Because the charge-discharge process of a battery is not 100% efficient, when going downhill in an electric car, coasting can save more energy than regen. In that case energy is accumulated in the form of kinetic energy, which is used as the car slows down after the slope. However, energy losses to friction increase and could surpass losses to the battery inefficiency when using regen. So there is actually an optimal distance from the end of the slope where to go in neutral. It turns out that this optimal distance is relatively large for ordinary, not-too-steep slopes. For example, for a 6%, regular slope, it's about half a mile.

The color contours in the graph below show, for a Model S, the energy saved for different slope inclinations (left axis) and slope lengths (bottom axis) when the car goes in neutral at the optimal distance (or from the top of the hill when the slope is shorter, left of the red dashed curve). We see that for slopes with a reasonable steepness, not much energy is saved, typically 10-20 Wh. It translates into savings of a fraction of a percent on typical trips, even in hilly regions.

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The graph would change for other cars, depending on their mass

where sin(theta) is the slope,

And all that must be done in full respect of applicable laws and road safety!

Full details here. Beware of maths!

P.S. For the little history, I thought of that problem for an exam in my class of Classical Mechanics a couple of years ago. (That's what happens when a physicist owns a Tesla ) But the solution to the problem turned out to be much more complex than anticipated and fortunately for them, the students were never confronted to it. I rather decided to expand it with numerical integration of more complex cases and write a paper!

The color contours in the graph below show, for a Model S, the energy saved for different slope inclinations (left axis) and slope lengths (bottom axis) when the car goes in neutral at the optimal distance (or from the top of the hill when the slope is shorter, left of the red dashed curve). We see that for slopes with a reasonable steepness, not much energy is saved, typically 10-20 Wh. It translates into savings of a fraction of a percent on typical trips, even in hilly regions.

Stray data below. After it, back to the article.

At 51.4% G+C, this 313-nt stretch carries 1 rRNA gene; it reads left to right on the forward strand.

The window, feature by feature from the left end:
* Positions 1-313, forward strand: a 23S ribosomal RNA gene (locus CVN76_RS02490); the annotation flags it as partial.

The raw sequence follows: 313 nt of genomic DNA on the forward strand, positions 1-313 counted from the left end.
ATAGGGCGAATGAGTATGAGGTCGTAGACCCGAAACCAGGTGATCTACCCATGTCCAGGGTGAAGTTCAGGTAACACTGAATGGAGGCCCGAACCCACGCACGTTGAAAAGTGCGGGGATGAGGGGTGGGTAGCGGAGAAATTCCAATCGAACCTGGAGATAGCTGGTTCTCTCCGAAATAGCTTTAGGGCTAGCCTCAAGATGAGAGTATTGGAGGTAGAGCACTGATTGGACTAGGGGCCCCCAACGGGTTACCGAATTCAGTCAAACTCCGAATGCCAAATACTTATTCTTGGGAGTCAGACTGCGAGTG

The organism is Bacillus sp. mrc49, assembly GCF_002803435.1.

The graph would change for other cars, depending on their mass

*m*and friction force given by*F*=*c**v*²+*k*, where the coefficients*c*and*k*are different for different car shapes. The red dashed curve in the graph actually corresponds to the mathematical expression for the optimal distance:where sin(theta) is the slope,

*v*0 is the cruising speed of the vehicle in regen, and epsilon is the battery charge-discharge efficiency, typically 60-65%.*A*is the ratio of the gravitational force to the friction force at cruising speed*v*0. The slope has to be such that*A*>1, otherwise the car would slow down below*v*0 when going in neutral. We see from this equation that indeed, if the efficiency epsilon was 100%, the optimal distance would be 0, i.e. regen should be applied all along the slope. And if epsilon is 0%, as for an ICE car, then the optimal distance become infinite, i.e. since ICE car cannot recuperate energy, they have to do coasting as much as they can to achieve the longest possible distance after the slope without using their engine.And all that must be done in full respect of applicable laws and road safety!

Full details here. Beware of maths!

P.S. For the little history, I thought of that problem for an exam in my class of Classical Mechanics a couple of years ago. (That's what happens when a physicist owns a Tesla ) But the solution to the problem turned out to be much more complex than anticipated and fortunately for them, the students were never confronted to it. I rather decided to expand it with numerical integration of more complex cases and write a paper!